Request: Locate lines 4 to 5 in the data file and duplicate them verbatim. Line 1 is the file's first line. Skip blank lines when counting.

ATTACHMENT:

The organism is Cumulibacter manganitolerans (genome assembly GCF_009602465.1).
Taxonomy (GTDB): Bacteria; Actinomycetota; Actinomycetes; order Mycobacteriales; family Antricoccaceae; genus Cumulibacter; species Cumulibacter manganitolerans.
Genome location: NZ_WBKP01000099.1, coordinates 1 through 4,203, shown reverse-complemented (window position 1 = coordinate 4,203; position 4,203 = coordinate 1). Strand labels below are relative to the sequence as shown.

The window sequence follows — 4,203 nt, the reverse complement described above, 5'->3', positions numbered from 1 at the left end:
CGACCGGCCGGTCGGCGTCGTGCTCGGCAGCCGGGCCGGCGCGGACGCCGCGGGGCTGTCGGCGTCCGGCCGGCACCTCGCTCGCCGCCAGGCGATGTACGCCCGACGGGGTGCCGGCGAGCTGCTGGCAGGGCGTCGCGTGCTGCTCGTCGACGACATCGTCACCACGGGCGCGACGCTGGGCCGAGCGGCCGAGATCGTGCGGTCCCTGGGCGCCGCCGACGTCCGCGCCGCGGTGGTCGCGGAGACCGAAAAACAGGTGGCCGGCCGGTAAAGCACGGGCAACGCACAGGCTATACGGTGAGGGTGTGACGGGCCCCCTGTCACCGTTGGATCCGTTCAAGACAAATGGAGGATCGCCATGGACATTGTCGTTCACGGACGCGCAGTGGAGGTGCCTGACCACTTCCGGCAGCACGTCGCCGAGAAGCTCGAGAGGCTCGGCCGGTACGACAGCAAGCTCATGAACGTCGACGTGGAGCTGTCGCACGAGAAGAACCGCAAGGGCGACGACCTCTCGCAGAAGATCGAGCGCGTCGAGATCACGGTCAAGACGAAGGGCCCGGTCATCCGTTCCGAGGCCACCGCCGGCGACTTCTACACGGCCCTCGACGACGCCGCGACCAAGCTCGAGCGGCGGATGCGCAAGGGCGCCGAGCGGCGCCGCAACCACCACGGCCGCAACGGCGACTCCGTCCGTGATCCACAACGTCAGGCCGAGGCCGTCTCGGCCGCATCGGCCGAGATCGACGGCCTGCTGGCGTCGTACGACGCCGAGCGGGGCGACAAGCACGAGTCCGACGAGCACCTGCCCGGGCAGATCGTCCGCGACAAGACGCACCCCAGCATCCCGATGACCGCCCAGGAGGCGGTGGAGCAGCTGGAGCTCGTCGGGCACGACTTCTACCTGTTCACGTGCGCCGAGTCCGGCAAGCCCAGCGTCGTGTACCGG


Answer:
The window sequence follows — 4,203 nt, the reverse complement described above, 5'->3', positions numbered from 1 at the left end:
CGACCGGCCGGTCGGCGTCGTGCTCGGCAGCCGGGCCGGCGCGGACGCCGCGGGGCTGTCGGCGTCCGGCCGGCACCTCGCTCGCCGCCAGGCGATGTACGCCCGACGGGGTGCCGGCGAGCTGCTGGCAGGGCGTCGCGTGCTGCTCGTCGACGACATCGTCACCACGGGCGCGACGCTGGGCCGAGCGGCCGAGATCGTGCGGTCCCTGGGCGCCGCCGACGTCCGCGCCGCGGTGGTCGCGGAGACCGAAAAACAGGTGGCCGGCCGGTAAAGCACGGGCAACGCACAGGCTATACGGTGAGGGTGTGACGGGCCCCCTGTCACCGTTGGATCCGTTCAAGACAAATGGAGGATCGCCATGGACATTGTCGTTCACGGACGCGCAGTGGAGGTGCCTGACCACTTCCGGCAGCACGTCGCCGAGAAGCTCGAGAGGCTCGGCCGGTACGACAGCAAGCTCATGAACGTCGACGTGGAGCTGTCGCACGAGAAGAACCGCAAGGGCGACGACCTCTCGCAGAAGATCGAGCGCGTCGAGATCACGGTCAAGACGAAGGGCCCGGTCATCCGTTCCGAGGCCACCGCCGGCGACTTCTACACGGCCCTCGACGACGCCGCGACCAAGCTCGAGCGGCGGATGCGCAAGGGCGCCGAGCGGCGCCGCAACCACCACGGCCGCAACGGCGACTCCGTCCGTGATCCACAACGTCAGGCCGAGGCCGTCTCGGCCGCATCGGCCGAGATCGACGGCCTGCTGGCGTCGTACGACGCCGAGCGGGGCGACAAGCACGAGTCCGACGAGCACCTGCCCGGGCAGATCGTCCGCGACAAGACGCACCCCAGCATCCCGATGACCGCCCAGGAGGCGGTGGAGCAGCTGGAGCTCGTCGGGCACGACTTCTACCTGTTCACGTGCGCCGAGTCCGGCAAGCCCAGCGTCGTGTACCGG